How often have you experienced change driven by ‘revolution’ rather than ‘evolution’? in times where the business environment feels more turbulent than ever, it’s not uncommon to see executives embark on frequent reorganisations in response to the world changing around them, or as we often experience in large organisations, an enforced change of leadership when things aren’t going to plan. Why does this happen so frequently?
I guess in practice delivering change is complex but my personal experience in the corporate world has led me to see that firstly, being clear about a vision for the future, a strategy for how to get there (accepting it may need to change over time) and communicating this to people is actually quite difficult; even worse in a business culture that demands instant results – it takes time. Secondly, where doing nothing isn’t an option, responding to the need for rapid change through ‘moving the deck chairs’ is a quick way of creating the illusion of progress; however, in practice often drives inefficiency, uncertainty and disengagement from the purpose and values of any organisation.
These behaviours aren’t only demonstrated in the private sector, some would say even more so when you observe the public sector in recent years. Increasing financial pressures on public services have accelerated the need for change and finding new ways to create efficiencies and transform services becomes ever more complicated. If we consider the NHS as a case in point, a huge organisation with approximately 1.4 million employees in the UK and since the general election of 2010 we have seen the Lansley reforms that replaced Primary Care Trusts (PCT) with Clinical Commissioning Groups (CCG), the formation of Commissioning Support Units (CSU), the restructure of the Trust Development Agency (TDA) and Monitor into NHS Improvement (NHSI), the establishment of regional Sustainability & Transformation (STPs) footprints and more recently Accountable Care Organisations and the early signs of CCGs reforming back into larger commissioning bodies. Amidst all these structural changes we have still seen performance dip on key government metrics and an increasingly dissatisfied workforce. There are similar stories across local authorities and other central government departments.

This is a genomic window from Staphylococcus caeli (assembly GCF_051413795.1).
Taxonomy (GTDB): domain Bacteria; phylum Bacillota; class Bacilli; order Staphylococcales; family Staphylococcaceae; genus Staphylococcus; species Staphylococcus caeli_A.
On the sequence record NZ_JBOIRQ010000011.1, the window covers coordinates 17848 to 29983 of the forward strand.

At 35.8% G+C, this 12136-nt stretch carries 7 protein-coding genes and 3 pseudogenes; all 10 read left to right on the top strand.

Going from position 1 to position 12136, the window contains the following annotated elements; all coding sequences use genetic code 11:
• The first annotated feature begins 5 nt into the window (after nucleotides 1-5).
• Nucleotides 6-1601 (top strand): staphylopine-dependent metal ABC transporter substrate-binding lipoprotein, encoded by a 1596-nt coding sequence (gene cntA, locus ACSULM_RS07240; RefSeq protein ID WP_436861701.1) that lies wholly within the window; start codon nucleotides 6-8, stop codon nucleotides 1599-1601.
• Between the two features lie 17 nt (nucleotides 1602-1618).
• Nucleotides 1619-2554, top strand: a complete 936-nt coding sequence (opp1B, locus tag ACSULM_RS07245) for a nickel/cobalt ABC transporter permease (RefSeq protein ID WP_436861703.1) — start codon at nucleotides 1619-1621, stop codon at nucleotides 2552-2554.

I’m the first to set expectations with the organisations I work with – there are no ‘silver bullets’ and real transformational change can take years to achieve; this is because to be successful it takes much more than detailed plans, business cases and investment. How do you move away from ‘Revolution’ and successfully transform through ‘Evolution’? – from my perspective it’s largely about leadership and culture. It’s fairly obvious that a clear future vision is needed that describes the destination or ‘end state’ but are the leadership fully committed? How does the leadership operate? – command and control rarely sustains and a culture of empowerment through distributed leadership is much more productive. And for the people in the organisation – well there are some hard truths:
People usually focus on what they are giving up rather than what they may gain.
People will almost always claim they don’t have enough resources, time or capability to make change happen.
Individuals and teams develop and change at different rates – be prepared for plans to change.
It takes a relentless focus on working with people to change cultures – lose focus and people will revert back to old behaviours.
We don’t have all the answers; however, at Caja we focus on helping organisations describe their future vision and align plans and resources, build sustainable leadership and workforce capability alongside delivering tangible results through People, Process and Technology enablement.